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A recent study by the National Union of Students (NUS) has revealed the majority of students experience mental health issues (78 percent), while 54 percent of students do not seek help, begging the question: Why don’t students seek help from universities and more specifically, the University of Southampton – and how can this be reversed?
Some students at Southampton think that that the University does not advertise their services well enough, and students simply don’t know where to go. They rely on what is advertised to them rather than actively putting themselves out there. This is especially important since mental health problems can often prevent the individual from doing just that.
The University recently disclosed that 174 current students have declared a significant mental health issue or concern. 174 out of 24,000 current students is astounding, and if 78% of students experience mental health issues, clearly an incredible number of students are not getting help from the University.
Some students are more aware of what the Students’ Union does rather than the University itself.
Having gathered feedback from a survey conducted by the Wessex Scene collecting data on general student opinion, a Southampton student commented:
“I Spoke to Nightline, who gave me suggestions about how I can help my mental health. I also sought help from the NHS steps to well-being”
Nightline, a student volunteer-run helpline, seems more successful.
Another student commented that “You really have to dig out the information” regarding what the university can do for those who suffer from mental health issues.
It seems that some students think that the student-run helpline does better than the University itself. Not only this, but students are seeking help from other places. Could advertising be the main issue?
“I think the university deals well with mental health issues, but you have to be quite forward and sort a lot of it out yourself.”
On the other hand, some of the young people surveyed were pleased with the help they received, noting they were given extended deadlines for essays, allowed to return home early from a year abroad, offered counselling, and were also given access to mentoring. One satisfied student noted how they had initially expected less from their university but was surprised at how well their institution handled the situation. Another stated that they were provided with a personal gym trainer and were given help with special considerations. There is, of course, help out there. Evidently, universities need to reverse expectations.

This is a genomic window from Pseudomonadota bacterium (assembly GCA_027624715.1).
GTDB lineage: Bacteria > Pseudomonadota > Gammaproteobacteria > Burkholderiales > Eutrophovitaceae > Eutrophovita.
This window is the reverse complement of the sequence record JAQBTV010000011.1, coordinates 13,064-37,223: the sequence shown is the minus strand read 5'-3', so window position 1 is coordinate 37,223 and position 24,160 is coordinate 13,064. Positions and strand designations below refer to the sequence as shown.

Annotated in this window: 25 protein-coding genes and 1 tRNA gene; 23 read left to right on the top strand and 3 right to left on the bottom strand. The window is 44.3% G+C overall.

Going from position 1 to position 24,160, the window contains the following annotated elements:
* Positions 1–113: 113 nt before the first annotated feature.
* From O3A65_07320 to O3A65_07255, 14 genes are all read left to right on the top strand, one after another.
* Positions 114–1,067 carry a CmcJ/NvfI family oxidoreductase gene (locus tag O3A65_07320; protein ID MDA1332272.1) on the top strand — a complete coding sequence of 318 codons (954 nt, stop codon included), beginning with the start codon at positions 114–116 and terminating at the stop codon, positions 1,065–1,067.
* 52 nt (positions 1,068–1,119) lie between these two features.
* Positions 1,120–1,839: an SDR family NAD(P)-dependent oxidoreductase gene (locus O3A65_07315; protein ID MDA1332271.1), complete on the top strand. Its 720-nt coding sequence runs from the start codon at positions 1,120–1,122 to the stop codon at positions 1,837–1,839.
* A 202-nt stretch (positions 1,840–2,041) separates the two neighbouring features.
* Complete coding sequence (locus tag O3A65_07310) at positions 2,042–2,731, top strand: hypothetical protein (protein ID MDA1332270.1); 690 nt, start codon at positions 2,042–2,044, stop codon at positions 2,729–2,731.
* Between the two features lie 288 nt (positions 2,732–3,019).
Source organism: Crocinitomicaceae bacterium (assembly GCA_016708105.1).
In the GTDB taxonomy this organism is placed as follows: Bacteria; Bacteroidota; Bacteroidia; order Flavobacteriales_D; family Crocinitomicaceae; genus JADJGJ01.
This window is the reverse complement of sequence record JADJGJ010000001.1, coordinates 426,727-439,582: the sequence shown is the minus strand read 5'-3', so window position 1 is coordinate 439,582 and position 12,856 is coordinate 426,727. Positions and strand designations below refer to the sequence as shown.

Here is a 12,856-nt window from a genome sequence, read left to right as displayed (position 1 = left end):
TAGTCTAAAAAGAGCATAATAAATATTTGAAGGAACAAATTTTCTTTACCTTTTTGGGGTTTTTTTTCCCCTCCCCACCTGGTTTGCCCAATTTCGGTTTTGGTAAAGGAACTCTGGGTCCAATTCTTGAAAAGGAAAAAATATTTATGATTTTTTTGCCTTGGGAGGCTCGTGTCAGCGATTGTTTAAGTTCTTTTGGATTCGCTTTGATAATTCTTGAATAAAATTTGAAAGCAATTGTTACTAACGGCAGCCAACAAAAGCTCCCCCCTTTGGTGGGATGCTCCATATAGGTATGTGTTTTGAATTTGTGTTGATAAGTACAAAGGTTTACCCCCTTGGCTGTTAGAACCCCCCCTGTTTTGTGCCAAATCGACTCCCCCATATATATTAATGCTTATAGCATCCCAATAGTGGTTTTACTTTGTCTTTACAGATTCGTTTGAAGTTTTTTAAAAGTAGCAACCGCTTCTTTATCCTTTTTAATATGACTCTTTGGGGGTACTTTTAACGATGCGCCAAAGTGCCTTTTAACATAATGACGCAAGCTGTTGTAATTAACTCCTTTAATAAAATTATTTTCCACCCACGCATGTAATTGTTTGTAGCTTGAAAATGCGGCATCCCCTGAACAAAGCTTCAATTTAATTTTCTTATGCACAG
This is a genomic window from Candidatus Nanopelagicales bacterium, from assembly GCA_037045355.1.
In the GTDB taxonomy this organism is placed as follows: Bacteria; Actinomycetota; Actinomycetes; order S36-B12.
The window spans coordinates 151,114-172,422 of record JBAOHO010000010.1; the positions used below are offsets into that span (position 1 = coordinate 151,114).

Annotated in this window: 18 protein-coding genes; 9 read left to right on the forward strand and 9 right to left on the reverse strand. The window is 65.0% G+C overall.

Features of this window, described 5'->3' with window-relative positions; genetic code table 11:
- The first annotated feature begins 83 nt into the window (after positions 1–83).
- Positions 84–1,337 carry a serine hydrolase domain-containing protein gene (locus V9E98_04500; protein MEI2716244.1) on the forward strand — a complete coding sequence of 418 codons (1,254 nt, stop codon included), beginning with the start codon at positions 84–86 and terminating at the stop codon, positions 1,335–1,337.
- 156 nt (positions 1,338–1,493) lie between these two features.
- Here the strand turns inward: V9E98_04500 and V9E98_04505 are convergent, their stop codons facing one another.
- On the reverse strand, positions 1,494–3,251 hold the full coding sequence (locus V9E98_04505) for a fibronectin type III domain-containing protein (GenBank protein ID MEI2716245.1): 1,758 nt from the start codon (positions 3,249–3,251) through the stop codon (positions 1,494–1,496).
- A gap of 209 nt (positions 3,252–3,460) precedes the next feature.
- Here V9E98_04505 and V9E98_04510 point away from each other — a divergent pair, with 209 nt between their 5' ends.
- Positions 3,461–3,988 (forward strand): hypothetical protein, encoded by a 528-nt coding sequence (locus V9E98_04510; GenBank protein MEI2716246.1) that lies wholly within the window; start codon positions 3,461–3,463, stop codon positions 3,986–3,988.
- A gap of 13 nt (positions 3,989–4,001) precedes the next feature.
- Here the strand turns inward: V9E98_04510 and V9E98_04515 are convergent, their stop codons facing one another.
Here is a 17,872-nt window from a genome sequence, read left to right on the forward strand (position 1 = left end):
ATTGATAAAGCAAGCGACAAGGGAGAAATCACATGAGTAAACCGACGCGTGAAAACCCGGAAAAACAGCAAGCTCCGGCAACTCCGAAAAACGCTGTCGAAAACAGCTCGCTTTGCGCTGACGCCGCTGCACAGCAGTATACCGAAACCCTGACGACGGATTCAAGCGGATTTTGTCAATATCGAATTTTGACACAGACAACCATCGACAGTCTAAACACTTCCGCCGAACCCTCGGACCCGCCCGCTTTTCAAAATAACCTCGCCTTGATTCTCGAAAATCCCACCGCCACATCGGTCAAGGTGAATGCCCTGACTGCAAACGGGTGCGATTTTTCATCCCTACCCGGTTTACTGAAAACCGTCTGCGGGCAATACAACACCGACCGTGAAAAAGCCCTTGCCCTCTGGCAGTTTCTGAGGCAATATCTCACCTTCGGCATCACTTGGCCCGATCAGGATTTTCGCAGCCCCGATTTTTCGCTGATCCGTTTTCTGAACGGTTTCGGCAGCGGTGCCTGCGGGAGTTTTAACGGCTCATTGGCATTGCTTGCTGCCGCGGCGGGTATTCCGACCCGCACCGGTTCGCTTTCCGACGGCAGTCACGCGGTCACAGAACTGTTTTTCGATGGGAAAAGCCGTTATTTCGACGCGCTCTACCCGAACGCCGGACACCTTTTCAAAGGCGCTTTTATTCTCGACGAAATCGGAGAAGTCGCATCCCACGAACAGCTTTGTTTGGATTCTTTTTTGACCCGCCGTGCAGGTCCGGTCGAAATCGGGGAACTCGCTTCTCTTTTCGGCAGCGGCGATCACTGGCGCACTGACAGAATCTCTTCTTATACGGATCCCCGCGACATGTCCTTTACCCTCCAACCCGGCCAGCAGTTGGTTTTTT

However, some do not feel as though the University is not effective enough. Whether this is the truth or just a matter of poor advertising can be debated; the University told the Wessex Scene that 13 suicides have been recorded in the last ten years – a serious disappointment. If advertising is the issue, then this could be a societal problem rather than a problem for universities alone, despite the comparison with student-run services such as Nightline.
One student noted: “I wish it would be more open and less ‘hush-hush’ so it doesn’t seem so unusual.” So, does the societal problem go deeper? Another respondent disclosed how they didn’t feel the University would take them seriously unless they had a doctor’s’ form – an issue that affects both students and employees alike.
Ultimately, the statistics from both the NUS and independent survey say something about society as well as universities, and the problems regarding help for mental health span across all parts. When analysed, over half of the students have not sought help for the same reasons other members of society do not seek help. People expect little, and are not aware of the options out there.
The only way to reverse this would be to stop the topic from being such a taboo. Why? Because mental health issues are far more common than people think.